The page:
Seattle’s gay mayor, Edward Murray, announced on Tuesday that he was withdrawing from his bid for re-election to a second term, ending his decades-long career in state and local politics in which he became known as a champion for LGBT rights.
His announcement came one month after he characterized as baseless allegations in a lawsuit filed against him that he paid a 15-year-old male for sex in the 1980s and vowed to fight the charges and continue his race for re-election.
In an emotional news conference on Tuesday, with his husband and longtime supporters standing beside him, Murray reiterated his earlier assertions that the allegations were politically motivated and completely unfounded but had become a distraction to his campaign.
“The mayoral race must be focused on the urgent, important issues facing our city, but those are being overshadowed by the false allegations against me, which have hurt the city, my family and Michael,” he said in referring to his husband Michael Shiosaki.
“It tears me to pieces to step away,” the Seattle Times quoted him as saying. “But I believe it is in the best interest of this city that I love,” the newspaper quoted him as saying.
In a statement released by his office Murray said he would remain in office until his current term ends in January 2018.
The lawsuit was filed April 4 by Kent County, Wash., resident Dalvonn Heckard, 46, who alleges that when he was 15 in 1986 Murray persuaded him to accept money for sex on multiple occasions.
Heckard initially filed his lawsuit using only his initials. His attorney said Heckard decided to disclose his name after learning that two other men who have also accused Murray of having sex with them in the 1980s when they were teenagers chose to reveal their names.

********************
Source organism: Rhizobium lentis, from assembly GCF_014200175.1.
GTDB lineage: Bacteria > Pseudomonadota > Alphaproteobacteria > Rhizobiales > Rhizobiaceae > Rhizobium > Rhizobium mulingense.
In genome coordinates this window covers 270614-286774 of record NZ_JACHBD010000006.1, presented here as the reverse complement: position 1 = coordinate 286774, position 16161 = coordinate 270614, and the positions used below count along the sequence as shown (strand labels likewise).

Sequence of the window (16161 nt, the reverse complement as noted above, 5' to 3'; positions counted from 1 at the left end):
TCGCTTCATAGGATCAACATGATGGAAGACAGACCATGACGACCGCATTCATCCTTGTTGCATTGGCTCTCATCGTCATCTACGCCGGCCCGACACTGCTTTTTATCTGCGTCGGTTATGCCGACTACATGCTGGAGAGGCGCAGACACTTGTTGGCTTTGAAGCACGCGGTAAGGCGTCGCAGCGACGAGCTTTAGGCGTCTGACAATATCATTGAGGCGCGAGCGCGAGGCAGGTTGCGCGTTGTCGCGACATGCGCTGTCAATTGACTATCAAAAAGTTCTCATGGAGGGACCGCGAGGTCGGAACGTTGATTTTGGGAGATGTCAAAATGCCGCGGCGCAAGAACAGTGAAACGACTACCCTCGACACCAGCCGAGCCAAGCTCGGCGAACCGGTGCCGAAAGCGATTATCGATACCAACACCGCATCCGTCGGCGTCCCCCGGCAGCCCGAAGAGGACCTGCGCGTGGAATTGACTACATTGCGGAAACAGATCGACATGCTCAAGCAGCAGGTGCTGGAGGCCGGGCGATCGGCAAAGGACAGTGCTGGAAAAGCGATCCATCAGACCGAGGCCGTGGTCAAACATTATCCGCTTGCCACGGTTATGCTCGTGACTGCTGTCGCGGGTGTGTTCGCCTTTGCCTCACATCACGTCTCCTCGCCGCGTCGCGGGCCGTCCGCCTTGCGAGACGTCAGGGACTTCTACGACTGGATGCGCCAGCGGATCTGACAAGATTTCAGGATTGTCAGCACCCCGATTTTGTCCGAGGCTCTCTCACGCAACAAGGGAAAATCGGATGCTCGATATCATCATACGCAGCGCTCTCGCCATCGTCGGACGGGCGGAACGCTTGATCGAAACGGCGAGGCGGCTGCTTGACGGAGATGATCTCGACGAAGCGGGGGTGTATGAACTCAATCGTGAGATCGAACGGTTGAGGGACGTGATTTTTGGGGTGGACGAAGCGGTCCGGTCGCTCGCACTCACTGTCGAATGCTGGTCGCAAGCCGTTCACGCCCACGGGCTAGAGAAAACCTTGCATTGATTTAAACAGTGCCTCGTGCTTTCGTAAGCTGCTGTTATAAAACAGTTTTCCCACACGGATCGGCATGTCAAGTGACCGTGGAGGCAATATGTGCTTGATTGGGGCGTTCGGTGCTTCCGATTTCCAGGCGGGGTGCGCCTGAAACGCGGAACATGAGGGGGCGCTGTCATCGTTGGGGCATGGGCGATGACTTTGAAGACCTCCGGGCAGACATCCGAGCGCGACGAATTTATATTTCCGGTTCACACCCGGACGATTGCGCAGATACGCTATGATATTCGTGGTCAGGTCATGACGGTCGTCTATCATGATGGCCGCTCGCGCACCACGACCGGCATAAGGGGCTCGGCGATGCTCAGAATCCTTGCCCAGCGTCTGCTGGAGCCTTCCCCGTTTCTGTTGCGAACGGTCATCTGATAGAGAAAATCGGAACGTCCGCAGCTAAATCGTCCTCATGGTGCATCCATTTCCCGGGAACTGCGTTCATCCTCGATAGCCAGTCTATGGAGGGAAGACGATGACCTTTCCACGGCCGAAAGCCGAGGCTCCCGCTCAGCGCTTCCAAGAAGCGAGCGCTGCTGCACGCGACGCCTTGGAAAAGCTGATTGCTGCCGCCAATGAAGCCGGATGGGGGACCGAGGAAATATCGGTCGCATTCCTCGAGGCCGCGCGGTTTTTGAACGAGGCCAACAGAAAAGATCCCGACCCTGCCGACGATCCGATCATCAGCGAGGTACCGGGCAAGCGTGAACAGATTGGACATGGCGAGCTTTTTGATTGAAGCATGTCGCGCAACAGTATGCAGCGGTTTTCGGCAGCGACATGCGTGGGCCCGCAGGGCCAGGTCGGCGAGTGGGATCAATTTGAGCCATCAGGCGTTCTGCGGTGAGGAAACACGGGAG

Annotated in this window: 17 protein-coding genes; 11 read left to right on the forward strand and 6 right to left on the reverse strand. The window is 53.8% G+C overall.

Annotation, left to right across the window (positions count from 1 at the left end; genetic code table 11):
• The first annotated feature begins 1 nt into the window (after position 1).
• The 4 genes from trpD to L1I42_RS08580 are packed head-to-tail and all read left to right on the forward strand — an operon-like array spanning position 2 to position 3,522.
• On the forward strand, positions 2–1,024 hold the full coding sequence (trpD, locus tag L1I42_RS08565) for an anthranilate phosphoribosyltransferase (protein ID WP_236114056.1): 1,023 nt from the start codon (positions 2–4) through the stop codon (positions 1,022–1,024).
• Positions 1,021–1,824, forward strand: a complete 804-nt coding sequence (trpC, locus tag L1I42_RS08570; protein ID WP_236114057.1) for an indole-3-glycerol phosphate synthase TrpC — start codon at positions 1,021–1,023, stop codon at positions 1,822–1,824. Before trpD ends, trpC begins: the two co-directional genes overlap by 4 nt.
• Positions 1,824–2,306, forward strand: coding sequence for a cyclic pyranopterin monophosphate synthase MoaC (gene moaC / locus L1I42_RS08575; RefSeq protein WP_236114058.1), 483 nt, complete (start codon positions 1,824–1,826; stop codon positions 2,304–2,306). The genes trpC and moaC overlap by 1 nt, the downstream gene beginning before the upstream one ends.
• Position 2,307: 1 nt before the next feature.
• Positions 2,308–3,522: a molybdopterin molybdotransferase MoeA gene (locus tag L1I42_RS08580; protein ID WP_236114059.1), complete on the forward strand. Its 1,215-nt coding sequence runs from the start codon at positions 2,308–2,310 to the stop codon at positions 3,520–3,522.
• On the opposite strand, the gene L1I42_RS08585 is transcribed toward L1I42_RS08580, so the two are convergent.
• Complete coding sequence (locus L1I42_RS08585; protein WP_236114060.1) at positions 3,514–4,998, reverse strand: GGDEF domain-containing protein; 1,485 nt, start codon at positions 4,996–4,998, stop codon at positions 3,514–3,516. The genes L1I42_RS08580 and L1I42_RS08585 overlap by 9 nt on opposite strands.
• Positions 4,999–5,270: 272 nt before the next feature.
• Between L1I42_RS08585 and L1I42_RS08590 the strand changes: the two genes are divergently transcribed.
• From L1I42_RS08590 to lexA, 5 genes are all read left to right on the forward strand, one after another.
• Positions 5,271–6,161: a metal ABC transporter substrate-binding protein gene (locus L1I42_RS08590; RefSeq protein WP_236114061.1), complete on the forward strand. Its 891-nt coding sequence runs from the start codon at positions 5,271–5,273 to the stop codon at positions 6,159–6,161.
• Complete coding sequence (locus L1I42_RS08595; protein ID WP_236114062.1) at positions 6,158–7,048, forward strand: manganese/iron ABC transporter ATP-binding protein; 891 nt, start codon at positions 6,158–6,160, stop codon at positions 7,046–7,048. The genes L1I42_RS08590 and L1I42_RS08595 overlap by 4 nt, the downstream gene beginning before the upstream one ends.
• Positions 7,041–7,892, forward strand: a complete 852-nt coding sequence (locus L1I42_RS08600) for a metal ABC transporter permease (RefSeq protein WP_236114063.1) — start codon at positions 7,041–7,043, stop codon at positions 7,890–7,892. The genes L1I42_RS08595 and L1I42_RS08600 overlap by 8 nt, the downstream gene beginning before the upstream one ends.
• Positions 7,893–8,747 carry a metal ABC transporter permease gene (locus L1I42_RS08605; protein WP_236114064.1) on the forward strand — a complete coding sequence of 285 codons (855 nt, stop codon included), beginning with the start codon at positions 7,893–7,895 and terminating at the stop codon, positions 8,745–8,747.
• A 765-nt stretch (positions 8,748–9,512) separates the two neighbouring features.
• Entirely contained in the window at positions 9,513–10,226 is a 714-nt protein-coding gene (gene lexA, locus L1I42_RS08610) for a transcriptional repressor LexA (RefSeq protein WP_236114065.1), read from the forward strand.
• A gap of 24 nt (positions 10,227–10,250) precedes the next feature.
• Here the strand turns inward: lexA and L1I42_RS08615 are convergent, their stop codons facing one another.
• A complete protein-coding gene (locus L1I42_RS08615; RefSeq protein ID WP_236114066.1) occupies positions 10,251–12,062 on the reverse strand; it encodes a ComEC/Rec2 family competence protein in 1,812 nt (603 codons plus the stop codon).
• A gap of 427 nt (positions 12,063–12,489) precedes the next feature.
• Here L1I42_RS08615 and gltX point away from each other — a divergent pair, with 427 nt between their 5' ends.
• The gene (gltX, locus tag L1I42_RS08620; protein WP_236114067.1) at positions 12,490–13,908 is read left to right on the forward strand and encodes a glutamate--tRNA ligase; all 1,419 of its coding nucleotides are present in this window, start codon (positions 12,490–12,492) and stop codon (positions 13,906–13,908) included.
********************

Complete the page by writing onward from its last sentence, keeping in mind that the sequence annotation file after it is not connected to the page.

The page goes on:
Murray, 61, and his attorney released statements shortly after the lawsuit was filed calling the accusations by all three men false and politically motivated at a time when Murray was running for re-election.
“Let me be clear: These allegations dating back to more than a period of 30 years are simply not true,” Murray said in a statement. “I will not back down now. I will continue to be mayor of this city. I will continue to run for re-election,” he said.
But the Seattle Times reports that the allegations swirling around Murray intensified last week when a fourth man, Maurice Lavon Jones, signed a sworn affidavit in support of Heckard’s case saying that he, too, had been paid for sex by Murray as a teenager in the 1980s.
The statement released by Murray’s office on Tuesday highlighted his accomplishments as mayor, including aggressive efforts to address Seattle’s longstanding problem of homelessness, his successful push for the nation’s first $15 minimum wage in a major city, and a program to increase affording housing.
His supporters in the LGBT community have said Murray played a key role in the state legislature’s approval more than a decade ago of an LGBT non-discrimination law and efforts to bring about marriage equality.
“I am proud to have been part of some remarkable achievement that, for my entire life, people told me would never happen – from the civil rights bill to the ring I wear on my finger – and I plan to continuing fighting for equity long after I am mayor,” he said. “To the people of Seattle, thank you for the opportunity to serve you and this great city for more than two decades.”